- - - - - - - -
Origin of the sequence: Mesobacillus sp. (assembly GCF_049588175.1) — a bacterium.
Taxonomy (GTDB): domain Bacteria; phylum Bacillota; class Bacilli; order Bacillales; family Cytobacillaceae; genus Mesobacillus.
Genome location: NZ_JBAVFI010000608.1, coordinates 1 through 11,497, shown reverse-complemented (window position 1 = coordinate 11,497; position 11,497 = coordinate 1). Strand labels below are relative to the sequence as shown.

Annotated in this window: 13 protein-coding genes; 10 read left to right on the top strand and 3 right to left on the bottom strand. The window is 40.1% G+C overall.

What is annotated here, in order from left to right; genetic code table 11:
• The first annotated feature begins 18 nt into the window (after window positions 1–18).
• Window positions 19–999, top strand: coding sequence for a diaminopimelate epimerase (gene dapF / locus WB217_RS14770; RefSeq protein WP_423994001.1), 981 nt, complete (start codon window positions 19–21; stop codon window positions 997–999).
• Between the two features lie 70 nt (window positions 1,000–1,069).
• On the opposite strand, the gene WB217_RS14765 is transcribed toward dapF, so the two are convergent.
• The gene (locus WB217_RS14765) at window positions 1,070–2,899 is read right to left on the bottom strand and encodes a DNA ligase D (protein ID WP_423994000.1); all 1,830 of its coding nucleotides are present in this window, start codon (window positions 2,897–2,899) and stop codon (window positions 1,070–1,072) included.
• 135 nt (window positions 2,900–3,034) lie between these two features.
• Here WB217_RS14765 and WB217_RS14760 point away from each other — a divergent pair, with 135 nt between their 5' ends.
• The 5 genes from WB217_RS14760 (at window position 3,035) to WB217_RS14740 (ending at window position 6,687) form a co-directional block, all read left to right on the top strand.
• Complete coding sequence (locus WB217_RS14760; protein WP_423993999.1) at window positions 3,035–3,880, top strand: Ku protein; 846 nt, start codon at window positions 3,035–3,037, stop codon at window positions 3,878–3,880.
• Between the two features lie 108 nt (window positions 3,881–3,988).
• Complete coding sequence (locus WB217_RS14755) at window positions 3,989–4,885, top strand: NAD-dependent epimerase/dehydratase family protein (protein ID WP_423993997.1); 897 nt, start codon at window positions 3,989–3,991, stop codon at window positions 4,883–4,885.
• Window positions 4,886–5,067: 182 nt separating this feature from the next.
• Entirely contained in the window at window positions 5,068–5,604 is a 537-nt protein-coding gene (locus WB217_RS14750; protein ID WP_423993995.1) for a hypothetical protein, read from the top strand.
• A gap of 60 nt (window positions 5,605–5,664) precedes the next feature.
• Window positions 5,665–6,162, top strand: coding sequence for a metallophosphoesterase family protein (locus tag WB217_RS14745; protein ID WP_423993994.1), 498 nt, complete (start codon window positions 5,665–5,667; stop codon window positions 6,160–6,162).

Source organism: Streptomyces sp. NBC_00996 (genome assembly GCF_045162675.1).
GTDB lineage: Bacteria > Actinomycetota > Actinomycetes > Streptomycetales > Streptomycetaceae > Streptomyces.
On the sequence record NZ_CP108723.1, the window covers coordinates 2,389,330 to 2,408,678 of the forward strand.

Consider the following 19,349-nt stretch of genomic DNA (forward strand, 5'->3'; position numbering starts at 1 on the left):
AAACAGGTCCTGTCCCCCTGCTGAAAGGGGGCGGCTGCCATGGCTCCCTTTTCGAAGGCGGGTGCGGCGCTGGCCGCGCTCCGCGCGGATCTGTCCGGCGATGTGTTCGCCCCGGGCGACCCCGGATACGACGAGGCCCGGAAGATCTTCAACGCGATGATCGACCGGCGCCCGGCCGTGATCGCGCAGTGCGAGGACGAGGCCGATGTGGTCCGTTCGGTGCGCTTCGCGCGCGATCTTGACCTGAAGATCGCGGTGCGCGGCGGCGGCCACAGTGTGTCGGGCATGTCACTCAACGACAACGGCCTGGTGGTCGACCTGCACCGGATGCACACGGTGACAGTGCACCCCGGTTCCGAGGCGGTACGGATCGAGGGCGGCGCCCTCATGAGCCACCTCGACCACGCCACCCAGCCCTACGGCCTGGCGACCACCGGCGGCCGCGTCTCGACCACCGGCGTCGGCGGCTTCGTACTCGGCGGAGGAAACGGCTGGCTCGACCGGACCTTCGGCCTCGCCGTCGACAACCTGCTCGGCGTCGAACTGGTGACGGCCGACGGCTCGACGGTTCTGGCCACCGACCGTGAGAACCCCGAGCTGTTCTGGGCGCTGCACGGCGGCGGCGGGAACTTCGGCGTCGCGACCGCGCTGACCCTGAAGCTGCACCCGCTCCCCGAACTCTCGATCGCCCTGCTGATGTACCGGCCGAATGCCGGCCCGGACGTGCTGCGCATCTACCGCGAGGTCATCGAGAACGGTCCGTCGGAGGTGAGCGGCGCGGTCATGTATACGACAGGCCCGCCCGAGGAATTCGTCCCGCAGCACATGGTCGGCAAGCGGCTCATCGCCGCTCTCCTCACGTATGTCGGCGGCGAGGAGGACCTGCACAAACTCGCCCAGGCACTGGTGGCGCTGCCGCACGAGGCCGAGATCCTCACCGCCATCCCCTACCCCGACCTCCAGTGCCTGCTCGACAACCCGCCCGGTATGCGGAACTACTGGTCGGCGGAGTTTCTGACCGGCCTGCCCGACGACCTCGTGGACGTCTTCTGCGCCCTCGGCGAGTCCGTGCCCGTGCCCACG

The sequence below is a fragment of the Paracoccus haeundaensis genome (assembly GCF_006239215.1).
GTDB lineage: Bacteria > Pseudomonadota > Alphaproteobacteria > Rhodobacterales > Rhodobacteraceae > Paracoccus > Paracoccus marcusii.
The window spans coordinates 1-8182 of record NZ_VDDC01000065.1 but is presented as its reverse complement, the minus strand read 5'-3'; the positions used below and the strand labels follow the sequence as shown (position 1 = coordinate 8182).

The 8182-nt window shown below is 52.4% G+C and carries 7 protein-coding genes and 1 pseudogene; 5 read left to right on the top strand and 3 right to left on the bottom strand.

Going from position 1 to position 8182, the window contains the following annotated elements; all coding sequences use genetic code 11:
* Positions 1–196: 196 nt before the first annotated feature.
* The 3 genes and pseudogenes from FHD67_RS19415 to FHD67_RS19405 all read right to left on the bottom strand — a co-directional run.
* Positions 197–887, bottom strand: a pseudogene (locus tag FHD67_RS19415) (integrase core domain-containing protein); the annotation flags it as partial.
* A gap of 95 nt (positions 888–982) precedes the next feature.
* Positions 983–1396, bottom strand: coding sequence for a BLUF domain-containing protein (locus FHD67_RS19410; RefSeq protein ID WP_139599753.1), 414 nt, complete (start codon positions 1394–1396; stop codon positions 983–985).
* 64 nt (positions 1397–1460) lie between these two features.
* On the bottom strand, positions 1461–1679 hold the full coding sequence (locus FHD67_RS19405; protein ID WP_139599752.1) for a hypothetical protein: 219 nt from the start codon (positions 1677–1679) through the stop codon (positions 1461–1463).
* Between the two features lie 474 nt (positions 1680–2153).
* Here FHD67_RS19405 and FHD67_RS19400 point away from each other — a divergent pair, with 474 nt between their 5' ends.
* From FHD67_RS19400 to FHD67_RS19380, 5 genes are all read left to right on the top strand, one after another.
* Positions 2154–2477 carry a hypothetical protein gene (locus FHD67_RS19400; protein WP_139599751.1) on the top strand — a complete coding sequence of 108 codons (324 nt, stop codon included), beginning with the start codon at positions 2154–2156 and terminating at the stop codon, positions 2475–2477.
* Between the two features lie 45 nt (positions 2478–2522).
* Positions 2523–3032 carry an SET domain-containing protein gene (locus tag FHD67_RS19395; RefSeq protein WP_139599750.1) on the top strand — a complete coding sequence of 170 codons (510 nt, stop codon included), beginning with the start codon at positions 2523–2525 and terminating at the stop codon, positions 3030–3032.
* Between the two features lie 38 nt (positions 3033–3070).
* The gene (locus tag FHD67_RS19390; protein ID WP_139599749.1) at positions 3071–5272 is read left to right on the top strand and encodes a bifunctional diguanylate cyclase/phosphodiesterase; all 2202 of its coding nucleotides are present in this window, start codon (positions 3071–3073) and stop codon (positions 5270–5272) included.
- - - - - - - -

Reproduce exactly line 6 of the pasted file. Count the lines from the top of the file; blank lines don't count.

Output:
• The first annotated feature begins 18 nt into the window (after window positions 1–18).